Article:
By now the sun had all but drained us of what energy we had. It was hot, muggy, and the buildings lacked any sort of relief aside from the shade. Nearing our point of physical exhaustion and much needed food (we had hardly stopped to eat), we began to make our final round of the grounds and stopped by the J. Curtis Earl Memorial exhibit at the rear of the prison grounds. This is one of the largest weapon collections in the US. Although seeming a bit out of place to have such a nice air conditioned building in the back of the grounds of ruined buildings, we both strolled into the museum to gaze at one of the most complete arms collections I have seen. Celeste, not quite as interested, took a rest and began to plot our next moves, while I casually strolled through the exhibit as it took me through ancient firearms throughout the ages and wars leading up through World War II. Right upon my finished walk, the volunteer informed us it was closing time, and with that we left. Tired, hungry, and dazed, we left the Old Pen and went back into town to refuel our bodies and plan for the final part of the day.

Many of the jail cells are left with paint peeling and the interior decaying with age.

Many of the jail cells are left with paint peeling and the interior decaying with age.

Finally some Potatoes and Rest

Old brick buildings in a historic downtown never get old.

Old brick buildings in a historic downtown never get old.

            After driving ourselves to exhaustion at the prison, and just needing time to decompress we ventured back into town to look for a bite to eat and a cool beverage to quench our thirst. Celeste however did have one requirement for whatever the choice of food may be: it must have, in some form or another, locally sourced potatoes—after all Idaho wouldn’t put “Famous Potatoes” on their license plate for nothing. On that very note, we took to the internet as many of us millennials do searching through various review sites to see what we could find. Finding many morning joints closing or lacking vegetarian options we finally discovered two potential places that offered up their own house made veggie burgers with a side of, well you guessed it, locally grown French fried ‘tators. The first place that came to mind had rave reviews for a great veggie burger and was close to our hostel so we could rest and wash up after our hot day in the sun, but after calling them we came to found they no longer served it. So, it was onto the second on our list which was only a few blocks away and was called the Boise Fry Company.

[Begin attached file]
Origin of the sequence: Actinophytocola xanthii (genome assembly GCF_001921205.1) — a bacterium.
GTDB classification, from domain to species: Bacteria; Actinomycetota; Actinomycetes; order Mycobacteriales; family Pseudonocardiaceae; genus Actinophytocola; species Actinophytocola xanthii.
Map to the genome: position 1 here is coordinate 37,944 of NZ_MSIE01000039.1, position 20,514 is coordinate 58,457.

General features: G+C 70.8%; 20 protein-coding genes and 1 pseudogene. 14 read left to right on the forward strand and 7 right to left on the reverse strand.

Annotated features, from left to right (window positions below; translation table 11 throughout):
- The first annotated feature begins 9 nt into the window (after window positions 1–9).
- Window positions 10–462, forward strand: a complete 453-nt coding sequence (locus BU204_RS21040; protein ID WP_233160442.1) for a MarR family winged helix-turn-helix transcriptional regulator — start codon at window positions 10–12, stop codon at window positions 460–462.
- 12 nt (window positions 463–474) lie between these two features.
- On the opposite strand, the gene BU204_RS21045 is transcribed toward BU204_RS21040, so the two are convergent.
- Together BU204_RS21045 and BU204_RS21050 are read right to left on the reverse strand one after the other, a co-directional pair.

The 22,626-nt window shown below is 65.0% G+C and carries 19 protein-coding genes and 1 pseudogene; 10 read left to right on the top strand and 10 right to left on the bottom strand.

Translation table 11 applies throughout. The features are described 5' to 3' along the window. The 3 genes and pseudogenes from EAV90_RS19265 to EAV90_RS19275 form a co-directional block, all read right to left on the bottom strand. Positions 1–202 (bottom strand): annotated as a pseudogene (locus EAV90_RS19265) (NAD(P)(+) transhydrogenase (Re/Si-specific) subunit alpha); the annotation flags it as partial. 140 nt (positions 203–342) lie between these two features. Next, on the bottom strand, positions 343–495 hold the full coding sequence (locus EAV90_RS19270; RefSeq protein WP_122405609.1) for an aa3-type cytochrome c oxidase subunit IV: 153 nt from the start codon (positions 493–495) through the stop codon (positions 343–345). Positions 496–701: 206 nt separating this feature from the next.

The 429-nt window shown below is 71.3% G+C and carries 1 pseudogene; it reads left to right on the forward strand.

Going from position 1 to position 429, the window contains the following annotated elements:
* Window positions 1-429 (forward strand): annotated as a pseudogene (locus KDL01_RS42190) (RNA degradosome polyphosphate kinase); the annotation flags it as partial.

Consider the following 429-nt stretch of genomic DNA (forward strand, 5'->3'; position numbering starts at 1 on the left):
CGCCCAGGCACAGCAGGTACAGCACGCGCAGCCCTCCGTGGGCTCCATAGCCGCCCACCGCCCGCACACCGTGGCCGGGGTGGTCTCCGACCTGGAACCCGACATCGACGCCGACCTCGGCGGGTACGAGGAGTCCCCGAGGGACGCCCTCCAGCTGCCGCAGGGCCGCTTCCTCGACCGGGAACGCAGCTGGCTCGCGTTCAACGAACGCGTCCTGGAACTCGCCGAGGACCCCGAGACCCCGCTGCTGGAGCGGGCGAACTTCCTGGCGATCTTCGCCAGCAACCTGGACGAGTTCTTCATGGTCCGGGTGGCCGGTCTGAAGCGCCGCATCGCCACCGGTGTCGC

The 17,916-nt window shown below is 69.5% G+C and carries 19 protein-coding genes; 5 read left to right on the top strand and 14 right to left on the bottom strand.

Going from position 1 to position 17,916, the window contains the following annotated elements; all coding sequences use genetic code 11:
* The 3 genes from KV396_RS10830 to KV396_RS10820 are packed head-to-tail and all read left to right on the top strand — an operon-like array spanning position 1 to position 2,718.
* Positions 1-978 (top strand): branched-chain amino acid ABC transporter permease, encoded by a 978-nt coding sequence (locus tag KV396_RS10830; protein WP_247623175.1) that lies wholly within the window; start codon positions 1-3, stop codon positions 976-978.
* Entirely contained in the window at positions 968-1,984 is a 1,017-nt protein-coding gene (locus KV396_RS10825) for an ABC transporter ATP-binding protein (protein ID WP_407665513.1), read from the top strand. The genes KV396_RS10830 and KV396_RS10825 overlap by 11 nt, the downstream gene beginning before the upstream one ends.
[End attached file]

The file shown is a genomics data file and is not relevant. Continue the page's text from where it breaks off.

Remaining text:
House made veggie burgers, house made soda pop, and what was one of the greatest things to our surprise was their offering of a massive variety of French fries in various cuts using tubers of all types well beyond your simple russet or golden Yukon potatoes, with offerings even stretching out into the sweet potatoes variety. Locally grown, locally sourced, this place looked like just the place—and for added confidence (in something that you would find in Idaho) they had proudly framed awards designating them as having the Best French Fries in Boise. What more could you ask for? The man behind the counter helped us out with our selection and we each got our own choice of burger and fries, and washed it down with some of their unique soda pops such as the Kiwi Coconut blend and tried some of the other oddities including their blueberry ketchup. Satisfied and full of fries, our guts were full and it was about time to start exploring downtown a little bit with just under and hour left on our parking meter.

A wonderful quinoa veggie burger with russet fries. House made ketchup, chipotle sauce, and blueberry ketchup to dip into. 

A wonderful quinoa veggie burger with russet fries. House made ketchup, chipotle sauce, and blueberry ketchup to dip into. 

            The sun continued her relentless assault on us as we walked the streets—adding to the fatigue of already being drained from an early day and now digesting a very filling meal. We continued to move forward and pushed onward to a few local shops including one that offered locally made goods—but aside from a few postcards and a variety of novelty shirts nothing quite caught the eye leaving us to move on and trying to find something new. We must’ve come to the wrong neighborhood; aside from a few shops, most of the businesses were either restaurants or office spaces that were of no particular interest. With the time quickly expiring on the meter we made our meter run and decided that it was time for a much needed rest.

We Meet With Madeline

The night is alive with people and characters wondering the streets.

The night is alive with people and characters wondering the streets.

Many of the buildings are beautifully illuminated when the sun goes down.

Many of the buildings are beautifully illuminated when the sun goes down.